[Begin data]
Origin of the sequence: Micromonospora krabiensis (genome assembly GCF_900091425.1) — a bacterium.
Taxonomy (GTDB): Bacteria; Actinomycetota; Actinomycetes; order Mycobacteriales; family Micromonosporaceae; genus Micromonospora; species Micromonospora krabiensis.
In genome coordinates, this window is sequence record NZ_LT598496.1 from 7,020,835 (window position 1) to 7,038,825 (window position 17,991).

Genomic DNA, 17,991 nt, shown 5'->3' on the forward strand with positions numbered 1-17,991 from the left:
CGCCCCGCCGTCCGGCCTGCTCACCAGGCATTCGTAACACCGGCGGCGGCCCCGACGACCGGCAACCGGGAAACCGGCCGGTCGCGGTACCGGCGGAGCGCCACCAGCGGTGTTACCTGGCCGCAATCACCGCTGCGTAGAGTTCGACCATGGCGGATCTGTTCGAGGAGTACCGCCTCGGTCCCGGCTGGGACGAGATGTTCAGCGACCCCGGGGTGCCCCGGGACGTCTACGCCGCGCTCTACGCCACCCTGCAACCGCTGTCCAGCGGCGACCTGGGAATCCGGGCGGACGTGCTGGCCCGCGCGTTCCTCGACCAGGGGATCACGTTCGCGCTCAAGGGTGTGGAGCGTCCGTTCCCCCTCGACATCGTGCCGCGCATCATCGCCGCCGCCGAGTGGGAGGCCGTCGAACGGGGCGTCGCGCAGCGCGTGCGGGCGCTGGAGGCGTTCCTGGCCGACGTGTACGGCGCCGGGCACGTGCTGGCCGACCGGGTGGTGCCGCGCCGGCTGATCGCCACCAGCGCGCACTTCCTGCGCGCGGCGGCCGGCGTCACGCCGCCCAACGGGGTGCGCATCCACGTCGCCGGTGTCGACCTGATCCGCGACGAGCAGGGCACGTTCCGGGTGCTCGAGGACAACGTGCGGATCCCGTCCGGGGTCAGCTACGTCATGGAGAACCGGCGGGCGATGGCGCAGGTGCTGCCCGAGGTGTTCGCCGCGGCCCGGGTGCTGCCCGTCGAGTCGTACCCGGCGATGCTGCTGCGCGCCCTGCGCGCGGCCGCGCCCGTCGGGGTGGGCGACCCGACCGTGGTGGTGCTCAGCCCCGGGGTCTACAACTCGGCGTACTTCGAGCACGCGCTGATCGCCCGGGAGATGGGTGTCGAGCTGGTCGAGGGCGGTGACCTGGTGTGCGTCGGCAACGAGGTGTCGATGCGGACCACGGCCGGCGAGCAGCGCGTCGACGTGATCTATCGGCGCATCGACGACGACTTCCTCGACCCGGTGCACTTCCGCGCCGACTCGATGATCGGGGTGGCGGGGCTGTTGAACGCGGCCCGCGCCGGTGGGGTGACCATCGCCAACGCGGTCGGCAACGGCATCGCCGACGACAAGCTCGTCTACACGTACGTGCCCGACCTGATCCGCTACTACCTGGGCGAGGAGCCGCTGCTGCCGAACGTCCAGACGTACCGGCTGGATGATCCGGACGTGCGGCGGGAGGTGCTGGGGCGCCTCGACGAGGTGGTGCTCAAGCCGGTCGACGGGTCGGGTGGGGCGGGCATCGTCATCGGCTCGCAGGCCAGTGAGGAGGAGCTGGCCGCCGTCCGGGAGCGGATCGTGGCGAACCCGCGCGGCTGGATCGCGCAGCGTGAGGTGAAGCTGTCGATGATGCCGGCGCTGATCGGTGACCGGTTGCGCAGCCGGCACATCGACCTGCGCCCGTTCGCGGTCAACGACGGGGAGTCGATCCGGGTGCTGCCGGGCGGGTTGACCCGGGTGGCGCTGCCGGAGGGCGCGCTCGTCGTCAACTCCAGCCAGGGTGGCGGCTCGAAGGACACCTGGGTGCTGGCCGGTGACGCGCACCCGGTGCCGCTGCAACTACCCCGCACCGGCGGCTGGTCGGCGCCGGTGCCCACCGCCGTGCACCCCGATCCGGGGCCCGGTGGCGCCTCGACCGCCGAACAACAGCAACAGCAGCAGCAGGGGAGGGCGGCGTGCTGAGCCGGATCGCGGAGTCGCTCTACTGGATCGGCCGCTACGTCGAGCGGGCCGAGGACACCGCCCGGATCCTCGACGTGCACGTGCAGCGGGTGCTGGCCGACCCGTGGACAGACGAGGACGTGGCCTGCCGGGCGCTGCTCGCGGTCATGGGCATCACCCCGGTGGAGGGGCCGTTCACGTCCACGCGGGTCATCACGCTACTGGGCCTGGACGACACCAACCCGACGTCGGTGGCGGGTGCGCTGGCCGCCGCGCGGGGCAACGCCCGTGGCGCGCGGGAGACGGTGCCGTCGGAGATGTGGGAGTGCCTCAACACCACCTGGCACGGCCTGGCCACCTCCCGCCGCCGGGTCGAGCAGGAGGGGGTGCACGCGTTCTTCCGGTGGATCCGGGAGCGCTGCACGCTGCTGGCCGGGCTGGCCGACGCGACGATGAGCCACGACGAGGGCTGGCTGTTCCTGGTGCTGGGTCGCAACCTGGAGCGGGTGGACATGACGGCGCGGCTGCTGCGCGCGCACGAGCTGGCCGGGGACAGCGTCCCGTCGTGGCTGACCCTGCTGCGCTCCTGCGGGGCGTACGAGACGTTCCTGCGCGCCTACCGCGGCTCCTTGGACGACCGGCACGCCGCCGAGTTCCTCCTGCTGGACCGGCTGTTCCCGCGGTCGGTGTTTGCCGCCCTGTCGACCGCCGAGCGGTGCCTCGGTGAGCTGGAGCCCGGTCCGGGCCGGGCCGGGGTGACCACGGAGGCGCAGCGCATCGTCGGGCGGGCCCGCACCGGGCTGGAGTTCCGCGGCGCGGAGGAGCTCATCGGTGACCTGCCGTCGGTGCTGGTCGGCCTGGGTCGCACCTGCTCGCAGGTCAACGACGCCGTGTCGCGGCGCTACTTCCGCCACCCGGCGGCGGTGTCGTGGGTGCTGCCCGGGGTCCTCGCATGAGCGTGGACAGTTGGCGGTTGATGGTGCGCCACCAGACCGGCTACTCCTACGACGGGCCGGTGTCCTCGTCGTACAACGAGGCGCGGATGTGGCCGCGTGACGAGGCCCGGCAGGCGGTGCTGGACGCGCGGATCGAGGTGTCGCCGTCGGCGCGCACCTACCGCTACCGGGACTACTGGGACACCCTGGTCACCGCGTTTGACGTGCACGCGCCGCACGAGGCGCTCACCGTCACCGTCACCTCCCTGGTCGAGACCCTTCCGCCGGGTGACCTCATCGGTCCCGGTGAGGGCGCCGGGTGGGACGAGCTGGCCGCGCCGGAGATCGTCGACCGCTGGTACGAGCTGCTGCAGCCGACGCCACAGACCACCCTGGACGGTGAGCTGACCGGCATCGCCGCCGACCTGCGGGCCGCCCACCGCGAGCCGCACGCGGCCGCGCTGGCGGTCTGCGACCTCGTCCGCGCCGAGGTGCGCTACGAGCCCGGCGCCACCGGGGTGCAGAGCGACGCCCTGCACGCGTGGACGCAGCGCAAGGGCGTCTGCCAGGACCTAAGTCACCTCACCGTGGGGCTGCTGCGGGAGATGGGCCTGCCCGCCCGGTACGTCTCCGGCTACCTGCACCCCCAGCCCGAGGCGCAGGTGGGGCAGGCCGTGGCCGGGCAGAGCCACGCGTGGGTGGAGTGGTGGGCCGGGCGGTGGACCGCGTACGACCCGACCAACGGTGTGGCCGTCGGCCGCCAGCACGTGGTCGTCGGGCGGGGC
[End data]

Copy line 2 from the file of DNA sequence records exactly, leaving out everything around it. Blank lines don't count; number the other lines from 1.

Taxonomy (GTDB): Bacteria; Actinomycetota; Actinomycetes; order Mycobacteriales; family Micromonosporaceae; genus Micromonospora; species Micromonospora krabiensis.